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The resurgence of growth in the late 1990s: is information technology the story?

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  • Stephen D. Oliner
  • Daniel E. Sichel

Abstract

The performance of the U.S. economy over the past several years has been remarkable, including a rebound in labor productivity growth after nearly a quarter century of sluggish gains. To assess the role of information technology in the recent rebound, this paper re-examines the growth contribution of computers and related inputs with the same neoclassical framework that we have used in earlier work. ; Our results indicate that the contribution to productivity growth from the use of information technology - including computer hardware, software, and communication equipment - surged in the second half of the 1990s. In addition, technological advance in the production of computers appears to have contributed importantly to the speed-up in productivity growth. All in all, we estimate that the use of information technology and the production of computers accounted for about two-thirds of the 1 percentage point step-up in productivity growth between the first and second halves of the decade. Thus, to answer the question posed in the title of this paper, information technology largely is the story.

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Bibliographic Info

Article provided by Federal Reserve Bank of San Francisco in its journal Proceedings.

Volume (Year): (2000)
Issue (Month): ()
Pages:

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Handle: RePEc:fip:fedfpr:y:2000:x:1

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Keywords: Information technology ; Productivity ; Computers;

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  1. Oecd, 1998. "Electronic Commerce: Prices and Consumer Issues for Three Products: Books, Compact Discs and Software," OECD Digital Economy Papers 32, OECD Publishing.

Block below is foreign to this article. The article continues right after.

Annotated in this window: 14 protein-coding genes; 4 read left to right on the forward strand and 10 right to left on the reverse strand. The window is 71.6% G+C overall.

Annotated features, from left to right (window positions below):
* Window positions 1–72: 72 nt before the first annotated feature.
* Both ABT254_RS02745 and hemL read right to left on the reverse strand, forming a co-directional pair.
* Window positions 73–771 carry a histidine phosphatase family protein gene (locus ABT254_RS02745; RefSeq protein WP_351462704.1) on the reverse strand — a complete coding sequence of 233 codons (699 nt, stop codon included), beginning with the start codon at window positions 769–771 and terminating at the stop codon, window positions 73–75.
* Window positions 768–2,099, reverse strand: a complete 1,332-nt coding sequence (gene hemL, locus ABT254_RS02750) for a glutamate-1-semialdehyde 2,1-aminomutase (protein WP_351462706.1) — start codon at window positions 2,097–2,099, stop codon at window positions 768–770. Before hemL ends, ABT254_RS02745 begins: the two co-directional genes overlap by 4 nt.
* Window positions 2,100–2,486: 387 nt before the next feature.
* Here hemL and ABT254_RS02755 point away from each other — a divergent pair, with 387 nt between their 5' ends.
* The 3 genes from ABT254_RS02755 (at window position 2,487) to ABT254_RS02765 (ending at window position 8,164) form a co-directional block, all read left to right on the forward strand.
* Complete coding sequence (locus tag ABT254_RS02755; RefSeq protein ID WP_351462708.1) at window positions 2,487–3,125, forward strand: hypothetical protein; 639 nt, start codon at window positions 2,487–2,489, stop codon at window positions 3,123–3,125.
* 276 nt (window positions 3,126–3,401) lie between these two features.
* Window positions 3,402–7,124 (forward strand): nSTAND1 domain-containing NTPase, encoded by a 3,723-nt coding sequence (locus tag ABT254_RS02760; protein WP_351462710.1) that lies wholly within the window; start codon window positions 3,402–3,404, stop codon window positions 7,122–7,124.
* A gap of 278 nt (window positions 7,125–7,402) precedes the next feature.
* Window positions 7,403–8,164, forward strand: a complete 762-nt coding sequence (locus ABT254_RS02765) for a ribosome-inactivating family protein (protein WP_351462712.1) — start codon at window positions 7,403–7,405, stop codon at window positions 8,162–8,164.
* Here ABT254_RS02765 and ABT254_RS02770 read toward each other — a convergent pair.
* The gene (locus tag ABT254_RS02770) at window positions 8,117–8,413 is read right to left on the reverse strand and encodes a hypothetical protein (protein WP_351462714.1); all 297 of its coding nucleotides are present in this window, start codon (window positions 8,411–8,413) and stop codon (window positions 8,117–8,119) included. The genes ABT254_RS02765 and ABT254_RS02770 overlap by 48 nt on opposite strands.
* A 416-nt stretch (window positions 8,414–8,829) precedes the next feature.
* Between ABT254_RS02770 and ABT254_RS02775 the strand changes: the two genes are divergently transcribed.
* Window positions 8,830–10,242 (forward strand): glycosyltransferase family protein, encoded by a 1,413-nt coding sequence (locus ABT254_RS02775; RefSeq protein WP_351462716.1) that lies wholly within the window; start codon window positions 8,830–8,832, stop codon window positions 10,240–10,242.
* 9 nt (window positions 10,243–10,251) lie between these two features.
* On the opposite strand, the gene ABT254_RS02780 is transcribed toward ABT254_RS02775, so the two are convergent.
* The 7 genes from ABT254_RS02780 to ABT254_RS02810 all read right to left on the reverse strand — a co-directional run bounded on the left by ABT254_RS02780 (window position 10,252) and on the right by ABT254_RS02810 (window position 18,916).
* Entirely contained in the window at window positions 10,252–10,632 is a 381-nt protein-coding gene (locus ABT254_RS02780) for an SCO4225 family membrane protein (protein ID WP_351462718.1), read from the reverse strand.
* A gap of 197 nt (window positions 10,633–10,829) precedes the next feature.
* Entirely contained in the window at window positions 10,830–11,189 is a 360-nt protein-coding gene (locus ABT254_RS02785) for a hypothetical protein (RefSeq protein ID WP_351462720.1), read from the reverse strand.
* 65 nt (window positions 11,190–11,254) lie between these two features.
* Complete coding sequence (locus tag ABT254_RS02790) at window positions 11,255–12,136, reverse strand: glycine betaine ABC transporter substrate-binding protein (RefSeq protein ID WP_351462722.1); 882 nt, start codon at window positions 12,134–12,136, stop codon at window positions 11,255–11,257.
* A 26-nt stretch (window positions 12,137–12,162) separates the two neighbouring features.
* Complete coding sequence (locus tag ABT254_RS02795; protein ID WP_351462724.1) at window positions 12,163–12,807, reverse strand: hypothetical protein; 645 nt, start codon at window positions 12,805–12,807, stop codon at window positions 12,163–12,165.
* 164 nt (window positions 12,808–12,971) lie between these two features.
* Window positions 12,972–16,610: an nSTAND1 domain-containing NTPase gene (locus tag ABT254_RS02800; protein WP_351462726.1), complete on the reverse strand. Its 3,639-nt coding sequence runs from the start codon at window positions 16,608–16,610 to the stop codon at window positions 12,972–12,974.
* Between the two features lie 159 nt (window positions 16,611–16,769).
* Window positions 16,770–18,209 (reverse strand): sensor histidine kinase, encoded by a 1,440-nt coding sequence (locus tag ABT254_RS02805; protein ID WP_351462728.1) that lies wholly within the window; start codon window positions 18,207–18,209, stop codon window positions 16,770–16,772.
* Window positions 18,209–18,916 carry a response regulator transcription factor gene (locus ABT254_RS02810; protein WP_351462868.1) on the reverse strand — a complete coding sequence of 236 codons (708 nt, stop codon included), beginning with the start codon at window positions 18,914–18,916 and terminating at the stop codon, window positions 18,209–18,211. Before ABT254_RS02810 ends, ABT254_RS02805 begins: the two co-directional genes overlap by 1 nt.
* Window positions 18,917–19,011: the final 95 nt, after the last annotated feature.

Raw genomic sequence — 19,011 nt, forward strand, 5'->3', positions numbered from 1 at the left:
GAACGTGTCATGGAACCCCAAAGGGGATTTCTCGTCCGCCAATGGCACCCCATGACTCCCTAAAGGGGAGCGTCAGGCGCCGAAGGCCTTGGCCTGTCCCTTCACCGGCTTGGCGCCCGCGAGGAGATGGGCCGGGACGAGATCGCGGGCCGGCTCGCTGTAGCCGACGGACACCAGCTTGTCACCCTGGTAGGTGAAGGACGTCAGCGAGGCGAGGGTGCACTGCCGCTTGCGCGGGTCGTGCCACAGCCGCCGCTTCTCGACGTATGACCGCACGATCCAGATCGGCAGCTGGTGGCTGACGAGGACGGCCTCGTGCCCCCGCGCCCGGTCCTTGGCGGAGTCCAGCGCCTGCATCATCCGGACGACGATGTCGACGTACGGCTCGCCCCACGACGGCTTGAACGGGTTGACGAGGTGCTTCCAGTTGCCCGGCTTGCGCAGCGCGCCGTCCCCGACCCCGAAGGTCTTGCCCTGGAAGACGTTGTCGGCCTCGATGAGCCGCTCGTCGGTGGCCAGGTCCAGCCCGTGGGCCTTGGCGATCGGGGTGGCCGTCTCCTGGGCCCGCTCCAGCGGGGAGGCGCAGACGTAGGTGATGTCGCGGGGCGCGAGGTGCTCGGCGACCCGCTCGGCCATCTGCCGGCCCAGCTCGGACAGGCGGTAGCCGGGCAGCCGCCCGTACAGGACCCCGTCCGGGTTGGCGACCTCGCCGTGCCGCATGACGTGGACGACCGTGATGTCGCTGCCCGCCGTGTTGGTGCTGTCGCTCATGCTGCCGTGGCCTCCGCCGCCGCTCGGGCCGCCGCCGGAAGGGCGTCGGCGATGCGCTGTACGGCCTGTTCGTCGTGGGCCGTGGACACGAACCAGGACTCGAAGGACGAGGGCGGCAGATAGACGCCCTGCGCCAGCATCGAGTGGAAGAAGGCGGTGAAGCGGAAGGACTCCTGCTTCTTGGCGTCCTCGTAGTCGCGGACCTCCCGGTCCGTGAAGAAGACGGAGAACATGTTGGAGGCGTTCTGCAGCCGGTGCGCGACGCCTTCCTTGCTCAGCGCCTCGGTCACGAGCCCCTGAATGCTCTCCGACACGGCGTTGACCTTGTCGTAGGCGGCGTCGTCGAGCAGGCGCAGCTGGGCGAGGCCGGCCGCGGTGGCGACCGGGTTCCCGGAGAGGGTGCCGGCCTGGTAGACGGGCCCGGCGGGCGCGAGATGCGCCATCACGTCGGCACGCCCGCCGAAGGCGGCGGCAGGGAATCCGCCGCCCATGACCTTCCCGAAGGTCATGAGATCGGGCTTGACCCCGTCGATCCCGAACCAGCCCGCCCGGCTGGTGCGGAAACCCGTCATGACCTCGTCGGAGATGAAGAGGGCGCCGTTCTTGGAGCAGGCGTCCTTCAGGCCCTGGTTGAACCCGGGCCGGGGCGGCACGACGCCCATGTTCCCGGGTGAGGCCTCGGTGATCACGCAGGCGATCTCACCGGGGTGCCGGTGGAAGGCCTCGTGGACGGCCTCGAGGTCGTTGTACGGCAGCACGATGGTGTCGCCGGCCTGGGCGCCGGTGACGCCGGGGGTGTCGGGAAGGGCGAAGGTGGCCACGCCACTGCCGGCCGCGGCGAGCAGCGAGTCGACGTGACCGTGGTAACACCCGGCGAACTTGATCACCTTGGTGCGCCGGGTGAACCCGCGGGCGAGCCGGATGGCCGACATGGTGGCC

2. Karl Whelan, 2000. "Computers, obsolescence, and productivity," Finance and Economics Discussion Series 2000-06, Board of Governors of the Federal Reserve System (U.S.).
  3. Stephen D. Oliner & Daniel E. Sichel, 1994. "Computers and Output Growth Revisited: How Big Is the Puzzle?," Brookings Papers on Economic Activity, Economic Studies Program, The Brookings Institution, vol. 25(2), pages 273-334.
  4. Erik Brynjolfsson & Michael D. Smith, 2000. "Frictionless Commerce? A Comparison of Internet and Conventional Retailers," Management Science, INFORMS, vol. 46(4), pages 563-585, April.
  5. Fischer, Stanley, 1988. "Symposium on the Slowdown in Productivity Growth," Journal of Economic Perspectives, American Economic Association, vol. 2(4), pages 3-7, Fall.
  6. Jeremy Greenwood & Boyan Jovanovic, 2001. "Accounting for Growth," NBER Chapters, in: New Developments in Productivity Analysis, pages 179-224 National Bureau of Economic Research, Inc.
  7. Andreas Hornstein, 1999. "Growth accounting with technological revolutions," Economic Quarterly, Federal Reserve Bank of Richmond, issue Sum, pages 1-22.
  8. David, Paul A, 1990. "The Dynamo and the Computer: An Historical Perspective on the Modern Productivity Paradox," American Economic Review, American Economic Association, vol. 80(2), pages 355-61, May.
  9. Stiroh, Kevin J, 1998. "Computers, Productivity, and Input Substitution," Economic Inquiry, Western Economic Association International, vol. 36(2), pages 175-91, April.
  10. Hulten, Charles R, 1978. "Growth Accounting with Intermediate Inputs," Review of Economic Studies, Wiley Blackwell, vol. 45(3), pages 511-18, October.
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